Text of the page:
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Take Five with Poppy Porter



Photos by Thomas Lisle Brooker


Poppy Porter is a jeweller who makes "unconventional jewellery for independent spirits with strong tastes and adventurous hearts". Her work is inspired by her love of music as channelled though her synaesthesia, which takes the form of seeing sound. Her jewellery is full of movement, texture and colour and is perfect for those who want work which is bold and totally individual. (I own a ring Poppy designed and made, which always attracts admiring comments!) She also writes a fabulous blog and it is well worth signing up to her newsletter which gives you regular bursts of colour in your inbox, along with insights into her process and relationship with music.   


In your professional life, what is the single best thing about what you do?


For me satisfaction comes in what I call the process of realised creation, I'm a jeweller I make unconventional silver jewellery inspired by the sound of a distorted rock guitar. How do I do that? I have a neurological trait called synaesthesia which allows me to see music as shape, colour and movement. I channel the energy and emotion of music through my synaesthesia to make jewellery for independent spirits with strong tastes and adventurous hearts. I love jewellery, making it, wearing it and matching what I make with the right woman to wear it. It is not just the creation of the jewellery that is so satisfying (and I have to say making treasure for a living is fantastic) when people wear jewellery it lives, the story of a piece of jewellery is more in the wearing than the making.


Do you have a creative hero / heroine and if so, why?


Now there's a question there are so many inspirational creatives out there! All my creative heroes are musicians as it is their music that directly inspires my work. Who to pick? Solo bassist and improviser Steve Lawson would be a contender, he and I work on a live art project called Illuminated Loops, he plays, and I draw what he plays on long rolls of paper which he then uses as a visual score to improvise more. It's an incredible project. However, if we are talking heroes that suggests a different kind of relationship, a distant rather than a collaborative one. So I am going to pick a member of the band Muse. An appropriate name, every artist needs a muse. In the end, I am going to have to go for Matt Bellamy, the guitarist, singer and songwriter of Muse. It is his guitar playing that has found its way into my jewellery, his music has gone beyond obsession and has become part of the architecture of my mind. My synaesthetic reaction to his guitar playing forms the focus and inspiration for my Guitar Distortion jewellery.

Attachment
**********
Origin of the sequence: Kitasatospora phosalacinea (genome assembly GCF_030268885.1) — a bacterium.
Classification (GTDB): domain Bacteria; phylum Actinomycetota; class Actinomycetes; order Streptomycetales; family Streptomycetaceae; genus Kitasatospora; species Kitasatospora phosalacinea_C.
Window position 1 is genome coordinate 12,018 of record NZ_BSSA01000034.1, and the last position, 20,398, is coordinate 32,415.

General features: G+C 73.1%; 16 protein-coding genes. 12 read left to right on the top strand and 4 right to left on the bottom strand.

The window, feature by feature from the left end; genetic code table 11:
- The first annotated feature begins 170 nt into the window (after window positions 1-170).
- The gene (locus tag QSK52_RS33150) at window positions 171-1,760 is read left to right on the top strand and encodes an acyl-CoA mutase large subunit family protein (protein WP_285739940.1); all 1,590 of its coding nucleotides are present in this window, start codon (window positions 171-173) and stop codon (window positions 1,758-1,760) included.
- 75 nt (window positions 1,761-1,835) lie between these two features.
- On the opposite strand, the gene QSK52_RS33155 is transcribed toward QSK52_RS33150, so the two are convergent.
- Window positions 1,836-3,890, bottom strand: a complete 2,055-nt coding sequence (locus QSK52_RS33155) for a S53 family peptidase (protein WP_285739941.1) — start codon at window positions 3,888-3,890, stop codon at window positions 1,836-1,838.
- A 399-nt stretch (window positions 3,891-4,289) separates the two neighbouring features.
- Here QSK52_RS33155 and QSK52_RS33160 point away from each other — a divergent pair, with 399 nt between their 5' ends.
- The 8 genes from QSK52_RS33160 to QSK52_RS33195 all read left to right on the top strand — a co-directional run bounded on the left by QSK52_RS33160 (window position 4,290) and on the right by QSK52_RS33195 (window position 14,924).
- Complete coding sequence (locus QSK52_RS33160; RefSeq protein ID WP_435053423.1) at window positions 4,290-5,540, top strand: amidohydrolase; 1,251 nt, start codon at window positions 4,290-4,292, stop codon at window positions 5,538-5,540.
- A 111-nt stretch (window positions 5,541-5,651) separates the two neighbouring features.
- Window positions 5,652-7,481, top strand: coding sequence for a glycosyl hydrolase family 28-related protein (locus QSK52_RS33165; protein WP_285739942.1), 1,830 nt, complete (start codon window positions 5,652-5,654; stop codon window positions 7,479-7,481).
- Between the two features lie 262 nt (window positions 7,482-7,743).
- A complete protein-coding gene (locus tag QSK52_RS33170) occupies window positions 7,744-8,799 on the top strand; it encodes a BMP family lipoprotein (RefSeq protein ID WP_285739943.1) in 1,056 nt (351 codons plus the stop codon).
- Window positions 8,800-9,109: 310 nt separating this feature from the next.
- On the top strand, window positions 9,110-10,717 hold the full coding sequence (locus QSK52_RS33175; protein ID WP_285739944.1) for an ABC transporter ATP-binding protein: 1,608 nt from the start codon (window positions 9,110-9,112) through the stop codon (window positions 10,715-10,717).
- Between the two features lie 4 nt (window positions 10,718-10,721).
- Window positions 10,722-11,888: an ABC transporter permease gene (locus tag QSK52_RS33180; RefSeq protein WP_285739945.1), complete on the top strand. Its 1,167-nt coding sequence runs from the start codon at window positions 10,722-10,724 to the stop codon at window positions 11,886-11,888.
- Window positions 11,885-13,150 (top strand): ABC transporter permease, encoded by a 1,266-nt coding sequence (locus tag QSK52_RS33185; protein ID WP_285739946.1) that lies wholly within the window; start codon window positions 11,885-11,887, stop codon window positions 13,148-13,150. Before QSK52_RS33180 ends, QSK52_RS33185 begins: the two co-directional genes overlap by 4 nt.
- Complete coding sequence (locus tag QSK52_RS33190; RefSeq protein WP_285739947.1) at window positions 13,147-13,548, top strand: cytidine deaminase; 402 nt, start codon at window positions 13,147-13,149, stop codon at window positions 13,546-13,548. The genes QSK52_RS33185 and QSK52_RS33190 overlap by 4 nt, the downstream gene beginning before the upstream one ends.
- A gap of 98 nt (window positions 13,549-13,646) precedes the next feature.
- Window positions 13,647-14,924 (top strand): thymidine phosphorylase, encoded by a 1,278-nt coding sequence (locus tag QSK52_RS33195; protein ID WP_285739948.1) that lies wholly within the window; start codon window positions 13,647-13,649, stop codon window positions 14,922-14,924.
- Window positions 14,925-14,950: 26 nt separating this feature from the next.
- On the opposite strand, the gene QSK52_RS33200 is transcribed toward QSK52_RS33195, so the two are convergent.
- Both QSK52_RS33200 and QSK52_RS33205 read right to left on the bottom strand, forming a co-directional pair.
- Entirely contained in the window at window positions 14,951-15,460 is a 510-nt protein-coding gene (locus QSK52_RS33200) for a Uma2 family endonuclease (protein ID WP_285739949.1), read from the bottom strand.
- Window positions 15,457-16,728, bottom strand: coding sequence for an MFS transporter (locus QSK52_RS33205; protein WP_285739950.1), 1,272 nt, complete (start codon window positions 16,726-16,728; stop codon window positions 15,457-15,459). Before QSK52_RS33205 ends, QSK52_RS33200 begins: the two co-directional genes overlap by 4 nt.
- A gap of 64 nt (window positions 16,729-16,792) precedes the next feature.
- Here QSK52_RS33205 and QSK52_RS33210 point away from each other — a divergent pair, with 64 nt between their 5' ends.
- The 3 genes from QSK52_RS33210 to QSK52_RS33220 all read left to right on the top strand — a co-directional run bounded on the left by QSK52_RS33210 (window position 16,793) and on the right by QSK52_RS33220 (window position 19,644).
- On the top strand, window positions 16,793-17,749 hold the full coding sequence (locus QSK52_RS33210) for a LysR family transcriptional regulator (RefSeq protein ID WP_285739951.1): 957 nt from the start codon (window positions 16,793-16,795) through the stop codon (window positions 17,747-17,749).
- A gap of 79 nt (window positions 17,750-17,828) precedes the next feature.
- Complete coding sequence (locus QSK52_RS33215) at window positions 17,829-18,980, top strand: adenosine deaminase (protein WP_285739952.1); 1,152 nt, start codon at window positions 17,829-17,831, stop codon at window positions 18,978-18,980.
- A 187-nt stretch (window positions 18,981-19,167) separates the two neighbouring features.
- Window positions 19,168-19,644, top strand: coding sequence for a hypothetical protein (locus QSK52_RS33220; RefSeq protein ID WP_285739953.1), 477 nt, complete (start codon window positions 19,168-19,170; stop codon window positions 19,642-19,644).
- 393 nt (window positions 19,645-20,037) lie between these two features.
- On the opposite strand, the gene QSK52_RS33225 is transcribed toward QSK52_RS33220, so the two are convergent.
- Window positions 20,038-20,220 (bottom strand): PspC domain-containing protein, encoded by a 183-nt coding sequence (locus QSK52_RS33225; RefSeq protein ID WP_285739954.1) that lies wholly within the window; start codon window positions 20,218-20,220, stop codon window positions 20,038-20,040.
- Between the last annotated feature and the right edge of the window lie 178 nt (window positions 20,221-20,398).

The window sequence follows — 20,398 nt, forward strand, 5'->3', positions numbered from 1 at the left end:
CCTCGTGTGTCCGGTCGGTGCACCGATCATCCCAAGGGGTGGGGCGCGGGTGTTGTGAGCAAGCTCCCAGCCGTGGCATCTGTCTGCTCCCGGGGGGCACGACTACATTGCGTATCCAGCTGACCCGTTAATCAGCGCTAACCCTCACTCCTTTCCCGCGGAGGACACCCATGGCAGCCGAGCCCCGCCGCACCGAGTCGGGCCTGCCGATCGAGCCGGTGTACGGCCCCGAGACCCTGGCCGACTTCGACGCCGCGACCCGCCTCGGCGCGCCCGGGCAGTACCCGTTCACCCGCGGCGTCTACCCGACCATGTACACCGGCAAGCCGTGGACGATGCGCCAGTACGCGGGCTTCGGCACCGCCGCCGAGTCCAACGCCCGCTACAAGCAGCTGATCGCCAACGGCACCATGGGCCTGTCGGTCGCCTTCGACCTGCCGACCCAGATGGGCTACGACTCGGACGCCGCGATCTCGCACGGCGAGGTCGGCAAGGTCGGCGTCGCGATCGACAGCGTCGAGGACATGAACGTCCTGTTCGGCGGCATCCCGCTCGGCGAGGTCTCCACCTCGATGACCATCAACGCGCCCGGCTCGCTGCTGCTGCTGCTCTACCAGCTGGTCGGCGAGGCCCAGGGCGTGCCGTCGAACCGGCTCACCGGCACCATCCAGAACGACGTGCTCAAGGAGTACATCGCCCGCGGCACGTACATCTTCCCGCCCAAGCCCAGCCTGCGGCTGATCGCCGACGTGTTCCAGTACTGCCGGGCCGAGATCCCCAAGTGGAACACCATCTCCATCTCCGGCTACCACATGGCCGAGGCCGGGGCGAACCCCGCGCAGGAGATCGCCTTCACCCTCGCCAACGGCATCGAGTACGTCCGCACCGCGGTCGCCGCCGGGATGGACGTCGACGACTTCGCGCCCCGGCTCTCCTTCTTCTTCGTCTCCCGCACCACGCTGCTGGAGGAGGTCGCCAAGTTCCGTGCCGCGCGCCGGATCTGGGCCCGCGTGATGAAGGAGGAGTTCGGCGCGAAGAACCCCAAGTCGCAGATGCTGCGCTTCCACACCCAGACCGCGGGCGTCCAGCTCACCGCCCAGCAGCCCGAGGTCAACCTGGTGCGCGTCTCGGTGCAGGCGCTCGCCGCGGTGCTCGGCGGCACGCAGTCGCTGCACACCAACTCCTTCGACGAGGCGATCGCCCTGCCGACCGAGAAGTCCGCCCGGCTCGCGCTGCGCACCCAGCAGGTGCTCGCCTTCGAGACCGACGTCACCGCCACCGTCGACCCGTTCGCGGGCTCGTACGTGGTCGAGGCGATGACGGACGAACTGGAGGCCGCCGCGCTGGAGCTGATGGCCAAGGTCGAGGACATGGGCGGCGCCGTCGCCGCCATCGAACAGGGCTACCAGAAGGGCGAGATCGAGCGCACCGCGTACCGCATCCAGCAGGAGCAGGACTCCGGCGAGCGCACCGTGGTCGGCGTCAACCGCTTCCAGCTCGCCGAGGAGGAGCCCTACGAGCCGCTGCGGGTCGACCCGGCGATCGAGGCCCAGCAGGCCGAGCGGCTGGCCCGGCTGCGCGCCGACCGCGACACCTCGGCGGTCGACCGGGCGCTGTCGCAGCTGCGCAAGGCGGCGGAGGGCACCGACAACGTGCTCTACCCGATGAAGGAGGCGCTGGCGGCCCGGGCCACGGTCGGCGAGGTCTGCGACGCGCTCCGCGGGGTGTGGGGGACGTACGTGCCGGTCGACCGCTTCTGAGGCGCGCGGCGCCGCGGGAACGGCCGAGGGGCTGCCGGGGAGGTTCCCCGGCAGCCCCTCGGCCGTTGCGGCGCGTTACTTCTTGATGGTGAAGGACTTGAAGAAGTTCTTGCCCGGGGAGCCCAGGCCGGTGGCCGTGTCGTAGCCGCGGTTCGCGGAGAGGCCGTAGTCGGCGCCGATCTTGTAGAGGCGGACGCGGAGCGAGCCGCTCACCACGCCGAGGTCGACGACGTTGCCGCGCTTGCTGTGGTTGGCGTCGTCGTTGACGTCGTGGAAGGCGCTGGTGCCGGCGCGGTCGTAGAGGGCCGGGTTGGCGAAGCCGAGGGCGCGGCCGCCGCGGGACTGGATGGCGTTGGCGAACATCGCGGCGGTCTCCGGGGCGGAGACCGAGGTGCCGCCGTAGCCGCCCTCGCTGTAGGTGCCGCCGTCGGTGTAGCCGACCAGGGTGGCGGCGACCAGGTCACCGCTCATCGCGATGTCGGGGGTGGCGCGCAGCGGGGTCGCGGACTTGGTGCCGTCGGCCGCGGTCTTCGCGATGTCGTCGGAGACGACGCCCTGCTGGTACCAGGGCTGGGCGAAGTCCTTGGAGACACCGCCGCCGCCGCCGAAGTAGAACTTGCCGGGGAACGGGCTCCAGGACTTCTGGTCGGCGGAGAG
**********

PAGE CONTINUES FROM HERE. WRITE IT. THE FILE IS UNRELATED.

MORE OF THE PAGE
What piece of advice do you wish you had been given at the beginning of your career?


Should is the most dangerous word in the English language. It takes time, patience and a lot of hard work to find your voice and find your audience, do whatever you have to give yourself time and space to explore that. The best expression of this I've heard is from Chase Reeves of the Fizzle Show Podcast. "Don't should all over yourself."


If you hit a creative block, what is your top tip for getting through it?


Do something else and let it brew, an idea will come to you. Go for a walk, anything but sit there trying to screw an idea out. I spend a considerable amount of time listening to music, the flow and rhythm of it and the visuals it creates for me is usually enough to get me where I need to be going.


And finally, for fun, if you were a shoe, what type of shoe would you be and why?


I recently bought a pair of Tor boots from shoemaker Carré Ducker in Cockpit Arts; they are the perfect pair of workshop boots, beautifully made in tan leather with felt lining. My friend said to me as I tried them on "...your soul looks at home in those." (No pun intended!) They look good, are strong, resilient and practical like me naturally


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